Lemniscate ChessLemniscate Chess is played on a 72-cell board in the shape of an infinity symbol, otherwise known as a lemniscate. It is inspired by Infinite Chess, invented by Mark Colebank in 1997. I loved Infinite Chess, but thought there was room for improvement in the placing and movement capability of the Pawns. Because the Infinite Chess game is proprietary, I realized that I would have to change more than just the pawns in order to make what I could present as a game of my own. Besides the Pawn modifications, I have customized the promotion rules and checkmate rules, added several new pieces, and renumbered the board in a way that is (to me) more user-friendly.
Figure 0: The cells and their numbering
Pawn - b1, b2, b3, b4, f1, f2, f3, f4 Rook - c1, e4 Knight - c2, e3 Bishop - c3, e2 Crown Prince - e1 King - c4 Queen - d4 Empress - d3 Princess - d2 Crusader - d1
Pawn - u1, u2, u3, u4, y1, y2, y3, y4 Rook - v1, x4 Knight - v2, x3 Bishop - v3, x2 Crown Prince - x1 King - v4 Queen - w4 Empress - w3 Princess - w2 Crusader - w1
N.B. These settings are for the default version. The Zillions of Games file includes a variant with different settings.
Figure 1: Initial setup
PiecesEach player has :
1 King - the royal piece. As in FIDE chess, it moves one square in any direction to a safe square. It is immobilized if attacked: a check must be relieved in some other way, such as by blocking the line of attack or by capturing the attacker. 1 Crown Prince - moves as a King, but is not royal. 1 Queen - a Rook-Bishop compound, as in FIDE chess. 1 Empress - a Rook-Knight compound. 1 Princess - a Bishop-Knight compound. 1 Crusader - a King-Knight compound (not royal). 2 Rooks - move in loops or along radial files. 2 Bishops - move on diagonals. 2 Knights - move one step orthogonally followed by one step diagonally, or vice versa. 8 Pawns - as in FIDE chess, move passively forward orthogonally, capture diagonally. On its initial move, a Pawn may move one, two, or three steps, but is subsequently limited to one. There is no en passant capture. On reaching the enemy zone, it promotes to Steward.
White Pawns move in a Southwest-Northeast or a Northwest-Southeast direction (the latter are shown upside down, for clarity). Black Pawns similarly move in a Southeast-Northwest or a Northeast-Southwest direction (again, the latter are shown upside down).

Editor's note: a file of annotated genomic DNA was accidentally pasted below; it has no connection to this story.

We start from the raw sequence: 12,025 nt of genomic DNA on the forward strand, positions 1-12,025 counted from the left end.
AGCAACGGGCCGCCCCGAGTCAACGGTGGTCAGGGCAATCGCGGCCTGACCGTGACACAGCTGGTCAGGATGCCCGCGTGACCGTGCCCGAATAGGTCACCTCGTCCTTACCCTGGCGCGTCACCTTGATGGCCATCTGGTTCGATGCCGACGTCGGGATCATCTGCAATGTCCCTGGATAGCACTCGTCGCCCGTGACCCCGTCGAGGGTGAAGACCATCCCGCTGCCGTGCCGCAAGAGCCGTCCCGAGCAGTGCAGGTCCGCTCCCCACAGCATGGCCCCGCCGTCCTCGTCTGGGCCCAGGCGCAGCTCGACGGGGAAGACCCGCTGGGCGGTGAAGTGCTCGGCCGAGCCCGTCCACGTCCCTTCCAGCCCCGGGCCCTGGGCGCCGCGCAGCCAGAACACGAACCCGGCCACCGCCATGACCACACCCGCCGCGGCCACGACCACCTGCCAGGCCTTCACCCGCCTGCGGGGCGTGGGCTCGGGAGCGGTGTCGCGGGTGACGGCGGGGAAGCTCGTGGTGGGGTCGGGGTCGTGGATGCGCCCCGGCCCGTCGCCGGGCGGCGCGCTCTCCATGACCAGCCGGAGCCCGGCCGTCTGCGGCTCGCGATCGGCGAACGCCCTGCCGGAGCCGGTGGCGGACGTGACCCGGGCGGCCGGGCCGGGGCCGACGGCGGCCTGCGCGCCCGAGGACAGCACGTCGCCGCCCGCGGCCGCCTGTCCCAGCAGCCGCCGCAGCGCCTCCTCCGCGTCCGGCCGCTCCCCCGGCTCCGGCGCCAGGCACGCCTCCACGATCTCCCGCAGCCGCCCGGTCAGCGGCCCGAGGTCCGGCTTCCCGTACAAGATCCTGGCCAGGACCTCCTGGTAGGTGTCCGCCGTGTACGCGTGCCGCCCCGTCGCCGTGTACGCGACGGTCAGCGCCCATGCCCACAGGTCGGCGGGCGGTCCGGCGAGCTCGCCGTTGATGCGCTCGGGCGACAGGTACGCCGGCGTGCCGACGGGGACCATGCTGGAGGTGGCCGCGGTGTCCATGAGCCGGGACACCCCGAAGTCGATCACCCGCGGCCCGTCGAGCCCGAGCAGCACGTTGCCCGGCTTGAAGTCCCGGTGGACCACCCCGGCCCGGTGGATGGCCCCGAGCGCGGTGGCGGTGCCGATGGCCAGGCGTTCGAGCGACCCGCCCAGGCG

* Steward - a promotion piece (see above). It moves passively one step in any orthogonal direction, and captures one step away in any diagonal direction.
Figure 2 - showing the pieces and their names.
RulesAs in FIDE Chess, the object of the game is to checkmate the opponent. A stalemate also counts as a win in Zillions; in tournament play, a stalemate will count as an inferior win - with a half-point awarded only to the player causing the stalemate.
The King is immobilized if in check. I decided on this rule after play testing with zillions - I found that on boards with a round shape, forcing checkmate is notoriously difficult. As I personally do not like drawish games, I thought some restrictions on the King, which do not distort his basic character, would be in order.
NotesZillions estimates that the pieces have the following values :
Queen - 31621 (26.6 pawns) Empress - 30378 (25.5 pawns) Rook - 24153 (20.3 pawns) Crusader - 16508 (13.9 pawns) Princess - 14317 (12.0 pawns) Crown Prince - 9821 (8.3 pawns) Bishop - 8121 (6.8 pawns) Knight - 6705 (5.6 pawns) Steward - 4184 (3.5 pawns) Pawn - 1190
It will be seen that owing to the shape of the board, the Rook - and the compound pieces of which the Rook is a part (Queen and Empress) - has been considerably boosted in value. The Bishop and Knight, although stronger than in FIDE (relative to the pawn), are much weaker in this game relative to the Rook and its compounds.
I have programmed a Zillions of Games file to play this game. You may download it here. You need the Zillions of Games engine installed to play it.
* Free distribution of this game is permitted - and, in fact, encouraged - for any noncommercial purpose.
* You have Zillions experience? Feel free to optimise the code, correct any bugs, create variants for this game, or even use ideas (including code) from this program in games of your own. You may email me
with suggestions. If I use your suggestions in future editions, I will acknowledge you. This 'user submitted' page is a collaboration between the posting user and the Chess Variant Pages. Registered contributors to the Chess Variant Pages have the ability to post their own works, subject to review and editing by the Chess Variant Pages Editorial Staff.
This 'user submitted' page is a collaboration between the posting user and the Chess Variant Pages. Registered contributors to the Chess Variant Pages have the ability to post their own works, subject to review and editing by the Chess Variant Pages Editorial Staff.
By David Cannon.
Web page created: 2009-12-15. Web page last updated: 2009-12-15